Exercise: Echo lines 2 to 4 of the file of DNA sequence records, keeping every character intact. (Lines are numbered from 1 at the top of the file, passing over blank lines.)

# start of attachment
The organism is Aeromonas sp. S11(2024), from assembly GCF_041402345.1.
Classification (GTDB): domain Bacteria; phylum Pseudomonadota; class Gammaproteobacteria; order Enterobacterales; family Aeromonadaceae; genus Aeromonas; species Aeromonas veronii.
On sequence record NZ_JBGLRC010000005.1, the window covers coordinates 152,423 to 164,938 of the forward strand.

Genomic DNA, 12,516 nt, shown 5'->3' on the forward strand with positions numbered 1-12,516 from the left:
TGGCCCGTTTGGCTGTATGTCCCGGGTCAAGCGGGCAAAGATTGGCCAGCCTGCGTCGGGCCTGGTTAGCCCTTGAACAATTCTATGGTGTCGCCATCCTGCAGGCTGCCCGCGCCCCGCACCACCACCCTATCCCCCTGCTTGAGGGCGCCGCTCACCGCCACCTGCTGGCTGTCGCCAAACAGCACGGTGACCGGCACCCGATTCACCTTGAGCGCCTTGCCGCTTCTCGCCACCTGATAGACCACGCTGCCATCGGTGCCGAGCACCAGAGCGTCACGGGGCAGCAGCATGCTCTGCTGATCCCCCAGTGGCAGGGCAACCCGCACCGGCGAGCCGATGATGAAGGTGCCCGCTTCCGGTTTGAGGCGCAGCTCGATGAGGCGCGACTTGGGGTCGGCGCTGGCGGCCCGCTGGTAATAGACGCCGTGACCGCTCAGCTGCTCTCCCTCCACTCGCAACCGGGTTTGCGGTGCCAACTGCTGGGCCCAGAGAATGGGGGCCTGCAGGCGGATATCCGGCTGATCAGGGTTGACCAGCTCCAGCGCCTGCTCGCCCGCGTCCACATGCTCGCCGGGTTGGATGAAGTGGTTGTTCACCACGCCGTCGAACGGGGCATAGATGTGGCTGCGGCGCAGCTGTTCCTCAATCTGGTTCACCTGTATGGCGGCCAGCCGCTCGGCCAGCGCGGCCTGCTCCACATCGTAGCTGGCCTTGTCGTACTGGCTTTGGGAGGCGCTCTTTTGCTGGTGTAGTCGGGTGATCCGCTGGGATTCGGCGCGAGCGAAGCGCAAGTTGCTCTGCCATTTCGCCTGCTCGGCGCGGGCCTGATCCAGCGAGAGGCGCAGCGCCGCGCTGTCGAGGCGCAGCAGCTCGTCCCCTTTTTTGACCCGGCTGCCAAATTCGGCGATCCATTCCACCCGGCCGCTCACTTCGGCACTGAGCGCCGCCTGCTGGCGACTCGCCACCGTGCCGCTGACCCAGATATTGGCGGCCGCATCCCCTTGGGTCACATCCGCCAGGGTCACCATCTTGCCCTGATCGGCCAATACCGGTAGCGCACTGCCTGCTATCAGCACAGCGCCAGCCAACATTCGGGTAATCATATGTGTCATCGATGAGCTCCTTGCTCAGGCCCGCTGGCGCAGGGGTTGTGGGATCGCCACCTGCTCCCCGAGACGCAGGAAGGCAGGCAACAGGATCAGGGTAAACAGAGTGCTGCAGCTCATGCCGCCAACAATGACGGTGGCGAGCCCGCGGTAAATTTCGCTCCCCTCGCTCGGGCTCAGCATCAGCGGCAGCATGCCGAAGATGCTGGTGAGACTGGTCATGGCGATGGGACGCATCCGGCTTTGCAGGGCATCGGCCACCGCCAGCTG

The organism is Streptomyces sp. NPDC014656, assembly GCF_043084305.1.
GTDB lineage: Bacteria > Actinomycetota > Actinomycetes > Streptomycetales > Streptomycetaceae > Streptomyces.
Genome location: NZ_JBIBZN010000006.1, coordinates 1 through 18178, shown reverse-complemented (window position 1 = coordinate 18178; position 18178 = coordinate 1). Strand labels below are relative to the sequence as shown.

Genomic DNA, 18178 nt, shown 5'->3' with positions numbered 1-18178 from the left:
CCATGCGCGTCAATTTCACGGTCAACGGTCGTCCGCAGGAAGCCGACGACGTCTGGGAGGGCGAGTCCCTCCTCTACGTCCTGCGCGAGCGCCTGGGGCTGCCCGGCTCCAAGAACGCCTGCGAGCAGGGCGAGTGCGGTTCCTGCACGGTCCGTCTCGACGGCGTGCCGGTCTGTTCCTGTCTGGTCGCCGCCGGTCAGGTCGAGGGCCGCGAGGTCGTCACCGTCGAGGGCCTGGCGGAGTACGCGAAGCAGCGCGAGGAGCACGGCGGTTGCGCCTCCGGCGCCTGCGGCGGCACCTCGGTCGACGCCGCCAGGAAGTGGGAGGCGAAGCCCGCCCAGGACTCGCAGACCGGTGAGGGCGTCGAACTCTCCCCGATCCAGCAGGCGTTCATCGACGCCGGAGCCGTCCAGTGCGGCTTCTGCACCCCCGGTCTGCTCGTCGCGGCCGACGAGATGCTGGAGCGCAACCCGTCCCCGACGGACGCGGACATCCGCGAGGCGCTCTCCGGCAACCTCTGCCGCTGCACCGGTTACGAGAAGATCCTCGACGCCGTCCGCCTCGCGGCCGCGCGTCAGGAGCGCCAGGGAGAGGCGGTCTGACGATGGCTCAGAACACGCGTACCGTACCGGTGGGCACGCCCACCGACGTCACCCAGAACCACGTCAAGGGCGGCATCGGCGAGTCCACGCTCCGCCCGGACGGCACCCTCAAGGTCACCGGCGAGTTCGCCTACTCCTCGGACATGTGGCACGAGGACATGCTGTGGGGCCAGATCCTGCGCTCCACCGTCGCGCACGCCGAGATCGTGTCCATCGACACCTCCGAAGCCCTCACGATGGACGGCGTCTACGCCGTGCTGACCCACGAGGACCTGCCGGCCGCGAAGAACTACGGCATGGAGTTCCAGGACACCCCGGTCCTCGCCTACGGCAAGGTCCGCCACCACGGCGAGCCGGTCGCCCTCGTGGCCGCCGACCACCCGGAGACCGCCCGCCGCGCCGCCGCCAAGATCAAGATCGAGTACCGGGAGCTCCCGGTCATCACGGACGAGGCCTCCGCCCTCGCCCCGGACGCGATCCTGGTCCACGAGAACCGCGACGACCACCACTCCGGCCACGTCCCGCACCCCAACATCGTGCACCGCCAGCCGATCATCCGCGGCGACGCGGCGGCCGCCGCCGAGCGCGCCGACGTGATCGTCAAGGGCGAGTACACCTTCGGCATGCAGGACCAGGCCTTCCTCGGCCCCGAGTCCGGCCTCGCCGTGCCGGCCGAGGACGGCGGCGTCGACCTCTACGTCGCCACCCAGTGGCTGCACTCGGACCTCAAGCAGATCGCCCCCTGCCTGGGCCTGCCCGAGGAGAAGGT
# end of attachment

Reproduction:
Classification (GTDB): domain Bacteria; phylum Pseudomonadota; class Gammaproteobacteria; order Enterobacterales; family Aeromonadaceae; genus Aeromonas; species Aeromonas veronii.
On sequence record NZ_JBGLRC010000005.1, the window covers coordinates 152,423 to 164,938 of the forward strand.

Genomic DNA, 12,516 nt, shown 5'->3' on the forward strand with positions numbered 1-12,516 from the left: